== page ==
There are currently a large number of fires burning in
tropical countries around the world. Most recently, the
Imaging Spectroradiometer (MODIS) obtained these
relatively cloud-free looks at Madagascar and Southern Central Africa,
revealing quite a few fires across those regions.
The top scene is a true-color image spanning across northern
Angola and into the southernmost portion of the Democratic Republic of
the Congo, in south central Africa. MODIS acquired this scene on May
16, 2001. The collective haze produced by the many fires (red pixels,
more easil seen in the full-size image)
appears to be quite thick toward the northeastern corner of the image,
along the border between Angola and the Congo.
The dark ribbon-like feature toward the bottom of this image marks
the northern edge of the Luando Nature Reserve in Angola. Looking
closely at this feature, it appears as if the Luando River is in flood;
or, perhaps this is a marshy zone along the Luando River that is prone
to standing water in the wake of the rainy season. The Cuanza River
marks the southern boundary of the Luando Nature Reserve.
The bottom scene is a true-color image of the island nation of
Madagascarlocated off the east coast of Mozambiqueacquired on May
13, 2001. While the east side of the island is hidden by clouds, the
central and west side of Madagascar had dozens of fires (red pixels)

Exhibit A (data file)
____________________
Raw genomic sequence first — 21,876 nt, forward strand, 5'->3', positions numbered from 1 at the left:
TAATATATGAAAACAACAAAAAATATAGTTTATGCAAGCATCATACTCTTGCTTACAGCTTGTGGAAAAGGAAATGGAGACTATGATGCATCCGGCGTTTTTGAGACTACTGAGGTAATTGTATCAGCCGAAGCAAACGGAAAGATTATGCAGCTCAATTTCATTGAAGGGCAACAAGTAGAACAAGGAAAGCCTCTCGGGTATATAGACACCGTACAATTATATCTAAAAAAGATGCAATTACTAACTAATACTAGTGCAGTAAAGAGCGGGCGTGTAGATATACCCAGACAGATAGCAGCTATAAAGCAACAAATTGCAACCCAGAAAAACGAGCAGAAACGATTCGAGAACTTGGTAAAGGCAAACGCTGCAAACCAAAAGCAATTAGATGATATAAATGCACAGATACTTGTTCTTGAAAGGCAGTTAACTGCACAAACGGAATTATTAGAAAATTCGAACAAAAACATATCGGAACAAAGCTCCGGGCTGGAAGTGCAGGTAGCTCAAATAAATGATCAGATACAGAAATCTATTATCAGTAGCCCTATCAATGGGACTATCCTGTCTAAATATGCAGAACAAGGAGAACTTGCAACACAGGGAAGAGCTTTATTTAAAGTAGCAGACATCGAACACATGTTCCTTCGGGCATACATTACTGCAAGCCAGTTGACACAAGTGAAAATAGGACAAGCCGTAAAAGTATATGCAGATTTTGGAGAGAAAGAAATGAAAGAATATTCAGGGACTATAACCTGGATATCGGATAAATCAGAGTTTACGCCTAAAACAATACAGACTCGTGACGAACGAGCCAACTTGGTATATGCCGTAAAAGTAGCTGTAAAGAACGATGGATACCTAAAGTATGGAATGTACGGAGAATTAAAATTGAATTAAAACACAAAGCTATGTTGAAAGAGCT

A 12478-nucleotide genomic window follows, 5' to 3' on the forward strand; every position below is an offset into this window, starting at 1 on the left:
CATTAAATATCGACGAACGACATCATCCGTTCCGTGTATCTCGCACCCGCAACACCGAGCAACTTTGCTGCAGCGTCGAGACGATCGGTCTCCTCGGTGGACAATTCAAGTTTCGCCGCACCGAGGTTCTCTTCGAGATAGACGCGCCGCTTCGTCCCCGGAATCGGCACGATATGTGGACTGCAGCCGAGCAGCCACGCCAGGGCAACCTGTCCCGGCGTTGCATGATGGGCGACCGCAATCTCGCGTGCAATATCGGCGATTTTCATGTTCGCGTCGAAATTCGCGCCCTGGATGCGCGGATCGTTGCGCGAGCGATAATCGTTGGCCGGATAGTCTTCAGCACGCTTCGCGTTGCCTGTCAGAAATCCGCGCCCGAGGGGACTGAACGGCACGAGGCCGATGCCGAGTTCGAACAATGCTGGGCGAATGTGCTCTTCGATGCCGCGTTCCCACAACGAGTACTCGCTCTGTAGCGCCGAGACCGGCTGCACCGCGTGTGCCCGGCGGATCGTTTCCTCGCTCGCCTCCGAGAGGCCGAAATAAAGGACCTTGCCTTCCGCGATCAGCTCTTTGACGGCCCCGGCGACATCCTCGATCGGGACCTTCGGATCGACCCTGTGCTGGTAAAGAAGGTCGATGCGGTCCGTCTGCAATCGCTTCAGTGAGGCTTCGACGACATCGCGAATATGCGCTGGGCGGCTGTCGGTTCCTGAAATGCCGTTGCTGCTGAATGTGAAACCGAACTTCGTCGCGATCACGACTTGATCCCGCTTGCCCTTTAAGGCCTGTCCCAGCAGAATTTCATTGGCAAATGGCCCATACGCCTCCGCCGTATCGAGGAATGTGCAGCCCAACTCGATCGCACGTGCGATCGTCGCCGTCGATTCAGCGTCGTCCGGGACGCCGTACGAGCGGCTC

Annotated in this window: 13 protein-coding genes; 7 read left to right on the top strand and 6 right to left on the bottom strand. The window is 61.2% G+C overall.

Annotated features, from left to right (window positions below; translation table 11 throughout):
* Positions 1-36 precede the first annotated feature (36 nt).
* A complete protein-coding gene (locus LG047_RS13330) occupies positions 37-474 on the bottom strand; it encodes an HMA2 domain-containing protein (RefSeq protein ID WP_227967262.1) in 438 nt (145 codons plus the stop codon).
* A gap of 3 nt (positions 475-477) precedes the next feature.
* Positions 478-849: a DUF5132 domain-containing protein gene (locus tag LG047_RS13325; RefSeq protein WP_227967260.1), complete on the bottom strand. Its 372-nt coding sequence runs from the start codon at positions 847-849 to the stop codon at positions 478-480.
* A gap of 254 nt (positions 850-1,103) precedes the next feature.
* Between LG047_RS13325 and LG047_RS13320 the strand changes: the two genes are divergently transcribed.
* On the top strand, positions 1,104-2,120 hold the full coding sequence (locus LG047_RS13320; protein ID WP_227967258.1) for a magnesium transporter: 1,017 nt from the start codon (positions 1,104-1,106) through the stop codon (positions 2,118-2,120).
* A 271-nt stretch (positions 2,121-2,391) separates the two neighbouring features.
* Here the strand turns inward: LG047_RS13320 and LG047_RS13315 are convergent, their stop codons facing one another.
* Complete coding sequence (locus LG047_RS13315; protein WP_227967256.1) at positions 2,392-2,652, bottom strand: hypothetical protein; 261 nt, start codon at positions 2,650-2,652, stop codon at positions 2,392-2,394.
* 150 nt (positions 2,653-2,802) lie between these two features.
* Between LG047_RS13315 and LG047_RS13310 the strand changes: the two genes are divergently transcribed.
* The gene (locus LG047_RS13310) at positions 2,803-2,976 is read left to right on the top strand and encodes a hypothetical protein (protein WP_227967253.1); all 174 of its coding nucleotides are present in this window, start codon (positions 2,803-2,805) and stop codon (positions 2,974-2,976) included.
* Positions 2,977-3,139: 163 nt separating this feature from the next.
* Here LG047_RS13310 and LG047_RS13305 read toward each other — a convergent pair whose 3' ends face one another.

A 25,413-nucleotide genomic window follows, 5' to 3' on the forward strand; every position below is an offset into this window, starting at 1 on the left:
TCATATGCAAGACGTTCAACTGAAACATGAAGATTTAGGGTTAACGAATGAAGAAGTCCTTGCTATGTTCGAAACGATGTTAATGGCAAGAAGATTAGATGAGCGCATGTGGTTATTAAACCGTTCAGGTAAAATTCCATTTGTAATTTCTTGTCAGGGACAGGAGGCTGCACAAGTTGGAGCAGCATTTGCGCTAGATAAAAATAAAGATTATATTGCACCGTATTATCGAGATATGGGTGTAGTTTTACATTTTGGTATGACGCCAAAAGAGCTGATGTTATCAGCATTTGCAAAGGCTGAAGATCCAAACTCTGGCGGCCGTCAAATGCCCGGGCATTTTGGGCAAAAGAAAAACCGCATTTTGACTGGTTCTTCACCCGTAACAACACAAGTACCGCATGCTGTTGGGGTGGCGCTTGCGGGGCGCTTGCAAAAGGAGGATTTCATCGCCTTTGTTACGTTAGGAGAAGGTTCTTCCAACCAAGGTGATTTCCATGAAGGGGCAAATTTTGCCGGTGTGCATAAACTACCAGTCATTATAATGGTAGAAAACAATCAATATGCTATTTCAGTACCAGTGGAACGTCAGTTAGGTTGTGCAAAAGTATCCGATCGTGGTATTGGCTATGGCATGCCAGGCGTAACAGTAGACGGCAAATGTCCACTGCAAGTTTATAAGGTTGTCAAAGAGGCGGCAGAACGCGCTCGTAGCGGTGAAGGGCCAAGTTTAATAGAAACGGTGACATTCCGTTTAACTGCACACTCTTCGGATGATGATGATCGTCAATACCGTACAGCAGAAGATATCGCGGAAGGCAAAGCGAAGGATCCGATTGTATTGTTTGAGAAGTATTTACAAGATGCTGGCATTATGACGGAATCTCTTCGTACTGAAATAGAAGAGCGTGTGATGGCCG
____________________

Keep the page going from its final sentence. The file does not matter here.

burning across what is an already extensively deforested landscape.
Fires generally burn with less intensity in the morning, producing less
significant smoke plumes than in the afternoon when they heat up.
Toward the northwest of the island, notice the rich browns of eroded
soil in the water where the Betsiboka and Ikopa Rivers empty into the
Mozambique Channel. Without the roots of what was once a thick canopy
of vegetation, the soil has nothing to cling to and is therefore easily
swept downstream during rainy seasons.
Tracing southward along Madagascars west coastline, notice the
sediment coloring the water turquoise. Toward the southern end of the
island, the waters of the Onilahy River empty into the Bay of Saint Augustin. About 200 km (120
miles) north of the Onilahy River, the Isalo National Park stands out
like an emerald island on the light brown landscape.
Image courtesy Jacques Descloitres, MODIS Land Rapid Response Team